On Tuesday, a team of archaeologists announced the discovery of new Dead Sea Scroll fragments that date back to a Jewish revolt against Rome nearly 1,900 years ago.
The first of the Dead Sea Scrolls were found in a desert cave near the Dead Sea located in Qumran in the 1940s and 1950s. According to the researchers, the scrolls date from the third century B.C to the first century A.D and include readings of some of the oldest biblical texts and documents that outline the Jewish sect's beliefs. As for the newly found fragments, they were found in the desert south of Jerusalem at Cave of Horror in the Judean Desert reserve of Nahal Hever.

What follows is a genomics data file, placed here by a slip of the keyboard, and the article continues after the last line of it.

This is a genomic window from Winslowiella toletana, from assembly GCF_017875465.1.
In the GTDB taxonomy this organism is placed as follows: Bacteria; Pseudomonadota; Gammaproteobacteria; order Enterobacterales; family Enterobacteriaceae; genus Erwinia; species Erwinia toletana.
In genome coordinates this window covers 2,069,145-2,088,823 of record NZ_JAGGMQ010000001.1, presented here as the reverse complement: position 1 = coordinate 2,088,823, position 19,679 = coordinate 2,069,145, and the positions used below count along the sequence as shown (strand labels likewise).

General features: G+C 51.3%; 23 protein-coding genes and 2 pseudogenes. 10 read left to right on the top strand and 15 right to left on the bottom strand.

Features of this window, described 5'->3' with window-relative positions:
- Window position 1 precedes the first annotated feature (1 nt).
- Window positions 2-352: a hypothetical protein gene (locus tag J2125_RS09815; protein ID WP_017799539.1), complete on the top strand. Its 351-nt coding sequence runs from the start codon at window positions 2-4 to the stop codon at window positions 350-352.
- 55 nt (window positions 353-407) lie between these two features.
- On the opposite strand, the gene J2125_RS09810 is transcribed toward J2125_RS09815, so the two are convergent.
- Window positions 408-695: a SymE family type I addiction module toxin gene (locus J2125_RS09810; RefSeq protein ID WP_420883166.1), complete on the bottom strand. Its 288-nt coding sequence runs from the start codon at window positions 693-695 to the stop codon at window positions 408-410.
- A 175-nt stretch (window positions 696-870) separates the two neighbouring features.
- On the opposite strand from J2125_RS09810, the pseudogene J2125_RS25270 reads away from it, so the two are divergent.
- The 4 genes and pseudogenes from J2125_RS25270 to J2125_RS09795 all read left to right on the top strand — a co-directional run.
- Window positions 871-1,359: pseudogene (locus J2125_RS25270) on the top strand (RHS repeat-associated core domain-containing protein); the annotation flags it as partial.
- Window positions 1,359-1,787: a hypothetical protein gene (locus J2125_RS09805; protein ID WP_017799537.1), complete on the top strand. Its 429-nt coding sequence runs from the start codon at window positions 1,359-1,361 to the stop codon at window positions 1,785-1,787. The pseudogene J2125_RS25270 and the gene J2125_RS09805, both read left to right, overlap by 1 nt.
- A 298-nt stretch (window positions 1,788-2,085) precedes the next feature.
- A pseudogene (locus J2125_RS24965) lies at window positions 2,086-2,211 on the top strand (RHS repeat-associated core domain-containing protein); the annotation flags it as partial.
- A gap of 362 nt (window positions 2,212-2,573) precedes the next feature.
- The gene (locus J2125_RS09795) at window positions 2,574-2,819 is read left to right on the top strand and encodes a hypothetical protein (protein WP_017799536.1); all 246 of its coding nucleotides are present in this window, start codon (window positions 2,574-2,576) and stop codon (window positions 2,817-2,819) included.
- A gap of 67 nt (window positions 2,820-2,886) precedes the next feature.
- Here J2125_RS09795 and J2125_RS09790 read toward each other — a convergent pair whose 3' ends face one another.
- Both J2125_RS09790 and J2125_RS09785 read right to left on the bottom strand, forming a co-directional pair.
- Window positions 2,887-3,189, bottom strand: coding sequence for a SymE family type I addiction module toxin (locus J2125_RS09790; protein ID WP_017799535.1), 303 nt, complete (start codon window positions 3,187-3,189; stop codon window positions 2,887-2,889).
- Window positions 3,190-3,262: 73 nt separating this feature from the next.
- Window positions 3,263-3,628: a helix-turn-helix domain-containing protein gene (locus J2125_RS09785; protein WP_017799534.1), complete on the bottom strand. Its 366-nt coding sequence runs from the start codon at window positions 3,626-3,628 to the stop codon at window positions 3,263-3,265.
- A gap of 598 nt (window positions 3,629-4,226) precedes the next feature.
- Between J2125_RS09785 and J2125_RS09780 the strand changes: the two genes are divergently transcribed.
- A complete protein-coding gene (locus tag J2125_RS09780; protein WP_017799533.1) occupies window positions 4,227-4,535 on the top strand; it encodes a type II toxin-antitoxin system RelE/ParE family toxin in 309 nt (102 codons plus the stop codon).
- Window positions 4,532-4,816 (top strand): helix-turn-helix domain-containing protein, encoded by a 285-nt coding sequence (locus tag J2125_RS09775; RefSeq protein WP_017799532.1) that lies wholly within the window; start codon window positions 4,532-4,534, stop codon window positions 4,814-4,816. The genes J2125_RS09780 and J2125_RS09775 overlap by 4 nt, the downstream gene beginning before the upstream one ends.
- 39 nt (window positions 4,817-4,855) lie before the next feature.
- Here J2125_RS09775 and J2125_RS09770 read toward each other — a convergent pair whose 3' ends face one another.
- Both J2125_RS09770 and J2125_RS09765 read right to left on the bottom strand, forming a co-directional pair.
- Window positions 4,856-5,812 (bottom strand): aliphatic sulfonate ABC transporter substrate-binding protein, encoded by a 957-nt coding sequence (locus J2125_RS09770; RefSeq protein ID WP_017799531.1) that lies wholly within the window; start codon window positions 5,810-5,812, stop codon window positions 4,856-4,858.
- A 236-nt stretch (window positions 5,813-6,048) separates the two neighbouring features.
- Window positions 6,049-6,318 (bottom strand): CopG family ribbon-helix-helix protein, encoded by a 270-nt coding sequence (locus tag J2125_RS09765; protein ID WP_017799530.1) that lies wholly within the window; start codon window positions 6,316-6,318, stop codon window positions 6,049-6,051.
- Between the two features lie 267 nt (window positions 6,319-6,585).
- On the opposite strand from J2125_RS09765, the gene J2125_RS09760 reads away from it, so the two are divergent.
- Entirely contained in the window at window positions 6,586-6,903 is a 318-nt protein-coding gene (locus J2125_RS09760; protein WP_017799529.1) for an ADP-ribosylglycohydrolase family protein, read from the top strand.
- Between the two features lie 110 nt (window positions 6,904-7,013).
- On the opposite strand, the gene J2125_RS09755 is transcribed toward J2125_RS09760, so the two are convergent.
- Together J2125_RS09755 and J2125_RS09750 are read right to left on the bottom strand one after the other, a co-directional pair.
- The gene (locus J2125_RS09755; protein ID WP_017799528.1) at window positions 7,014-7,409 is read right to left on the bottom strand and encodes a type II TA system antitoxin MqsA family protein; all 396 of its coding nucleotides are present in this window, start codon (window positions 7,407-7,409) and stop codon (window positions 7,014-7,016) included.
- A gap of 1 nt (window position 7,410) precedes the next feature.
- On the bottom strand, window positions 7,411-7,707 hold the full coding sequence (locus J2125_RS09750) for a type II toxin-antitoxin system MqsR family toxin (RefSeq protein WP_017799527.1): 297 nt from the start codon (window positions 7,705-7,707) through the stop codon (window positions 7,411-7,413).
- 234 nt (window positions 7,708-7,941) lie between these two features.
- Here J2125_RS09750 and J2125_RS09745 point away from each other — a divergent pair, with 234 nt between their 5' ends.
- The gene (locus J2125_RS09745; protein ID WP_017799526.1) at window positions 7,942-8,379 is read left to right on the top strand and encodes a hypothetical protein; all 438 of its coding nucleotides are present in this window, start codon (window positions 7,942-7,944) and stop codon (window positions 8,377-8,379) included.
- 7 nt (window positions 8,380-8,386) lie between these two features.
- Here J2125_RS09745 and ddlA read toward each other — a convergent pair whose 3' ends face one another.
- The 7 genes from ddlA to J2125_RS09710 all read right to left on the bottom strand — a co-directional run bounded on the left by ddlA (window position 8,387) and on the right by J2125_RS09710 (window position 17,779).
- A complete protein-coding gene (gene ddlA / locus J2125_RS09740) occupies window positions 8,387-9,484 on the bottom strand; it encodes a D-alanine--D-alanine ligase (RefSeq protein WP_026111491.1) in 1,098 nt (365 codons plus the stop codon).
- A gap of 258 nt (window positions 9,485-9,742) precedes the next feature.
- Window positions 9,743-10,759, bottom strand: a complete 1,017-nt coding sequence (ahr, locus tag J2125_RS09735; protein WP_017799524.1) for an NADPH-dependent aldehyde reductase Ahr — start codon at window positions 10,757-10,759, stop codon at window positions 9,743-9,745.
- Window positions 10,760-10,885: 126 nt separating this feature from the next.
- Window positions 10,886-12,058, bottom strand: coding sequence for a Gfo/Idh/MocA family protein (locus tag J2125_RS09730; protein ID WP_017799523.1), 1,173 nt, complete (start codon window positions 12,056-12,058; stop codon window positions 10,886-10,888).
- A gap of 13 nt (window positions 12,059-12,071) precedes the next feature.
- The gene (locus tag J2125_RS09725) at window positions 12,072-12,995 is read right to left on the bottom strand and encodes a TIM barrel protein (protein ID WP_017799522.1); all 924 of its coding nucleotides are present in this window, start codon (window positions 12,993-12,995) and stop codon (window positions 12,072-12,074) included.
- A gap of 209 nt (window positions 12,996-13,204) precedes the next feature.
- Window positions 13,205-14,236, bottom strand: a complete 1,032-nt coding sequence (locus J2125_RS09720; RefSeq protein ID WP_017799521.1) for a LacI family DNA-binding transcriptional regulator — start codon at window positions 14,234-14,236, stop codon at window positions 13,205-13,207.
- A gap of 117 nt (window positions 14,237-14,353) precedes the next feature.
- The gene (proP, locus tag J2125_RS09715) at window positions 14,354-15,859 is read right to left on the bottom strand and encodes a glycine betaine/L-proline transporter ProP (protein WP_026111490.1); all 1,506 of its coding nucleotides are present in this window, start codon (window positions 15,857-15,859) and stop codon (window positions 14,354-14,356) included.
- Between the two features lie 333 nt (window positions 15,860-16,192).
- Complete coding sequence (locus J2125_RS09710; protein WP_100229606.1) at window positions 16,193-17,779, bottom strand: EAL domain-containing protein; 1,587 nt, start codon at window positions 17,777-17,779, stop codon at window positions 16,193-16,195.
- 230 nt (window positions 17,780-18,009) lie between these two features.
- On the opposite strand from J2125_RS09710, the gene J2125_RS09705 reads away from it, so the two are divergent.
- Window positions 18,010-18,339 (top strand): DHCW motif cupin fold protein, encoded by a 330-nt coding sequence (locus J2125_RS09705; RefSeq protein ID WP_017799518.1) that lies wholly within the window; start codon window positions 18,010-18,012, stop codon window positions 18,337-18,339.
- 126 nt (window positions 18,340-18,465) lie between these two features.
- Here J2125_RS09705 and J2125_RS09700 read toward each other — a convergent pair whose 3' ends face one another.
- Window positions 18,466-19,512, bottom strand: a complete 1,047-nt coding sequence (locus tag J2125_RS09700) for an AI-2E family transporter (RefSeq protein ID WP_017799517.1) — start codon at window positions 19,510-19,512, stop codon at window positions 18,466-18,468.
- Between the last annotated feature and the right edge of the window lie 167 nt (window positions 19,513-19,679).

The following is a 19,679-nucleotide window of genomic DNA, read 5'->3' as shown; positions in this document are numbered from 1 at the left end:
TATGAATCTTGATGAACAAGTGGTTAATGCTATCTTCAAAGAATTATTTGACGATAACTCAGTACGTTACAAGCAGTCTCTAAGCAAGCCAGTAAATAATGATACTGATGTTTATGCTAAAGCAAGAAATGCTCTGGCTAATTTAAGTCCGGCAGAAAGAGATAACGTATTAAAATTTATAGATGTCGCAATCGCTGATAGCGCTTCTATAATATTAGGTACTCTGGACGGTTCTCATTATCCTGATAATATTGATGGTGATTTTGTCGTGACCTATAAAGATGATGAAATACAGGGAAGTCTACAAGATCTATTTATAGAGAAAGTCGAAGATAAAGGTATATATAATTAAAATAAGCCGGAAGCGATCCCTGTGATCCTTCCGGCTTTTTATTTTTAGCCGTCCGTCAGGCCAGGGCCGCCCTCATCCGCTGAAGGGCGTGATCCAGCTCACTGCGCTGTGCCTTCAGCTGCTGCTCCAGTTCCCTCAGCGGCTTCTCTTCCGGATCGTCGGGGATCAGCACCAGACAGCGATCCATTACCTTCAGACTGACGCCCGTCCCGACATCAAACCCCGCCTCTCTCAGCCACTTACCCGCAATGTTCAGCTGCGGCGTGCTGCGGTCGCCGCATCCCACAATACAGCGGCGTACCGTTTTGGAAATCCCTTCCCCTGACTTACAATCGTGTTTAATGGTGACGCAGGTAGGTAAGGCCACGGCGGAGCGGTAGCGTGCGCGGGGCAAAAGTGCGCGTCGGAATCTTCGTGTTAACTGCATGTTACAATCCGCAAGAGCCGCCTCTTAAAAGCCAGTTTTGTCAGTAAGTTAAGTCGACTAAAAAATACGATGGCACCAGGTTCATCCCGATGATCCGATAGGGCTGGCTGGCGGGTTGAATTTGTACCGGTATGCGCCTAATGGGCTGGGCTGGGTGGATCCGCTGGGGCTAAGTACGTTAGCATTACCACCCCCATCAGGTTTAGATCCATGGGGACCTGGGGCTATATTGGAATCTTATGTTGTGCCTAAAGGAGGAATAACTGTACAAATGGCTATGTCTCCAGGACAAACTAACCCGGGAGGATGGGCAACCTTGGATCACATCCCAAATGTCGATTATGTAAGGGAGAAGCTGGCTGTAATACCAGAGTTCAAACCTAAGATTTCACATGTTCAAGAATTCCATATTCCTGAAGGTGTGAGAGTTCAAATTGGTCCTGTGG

Researchers believe that the fragments of the scrolls were placed there during the Bar Kochba Revolt, which was an uprising of Jewish people that armed themselves against Rome between the dates of 132 and 136 A.D. The archaeologists also found rare coins that dated back approximately 2,000 and a 6,000-year-old skeleton of a child that was mummified and what may be the oldest surviving basket made out of woven reeds in the world.
Professor Elisabetta Boaretto of the Weizmann Institute of Science in Rehovot said that by using radiocarbon dating, the basket, which is complete with a lid, dates back more than 10,500 years. For more information on this story, visit this link here.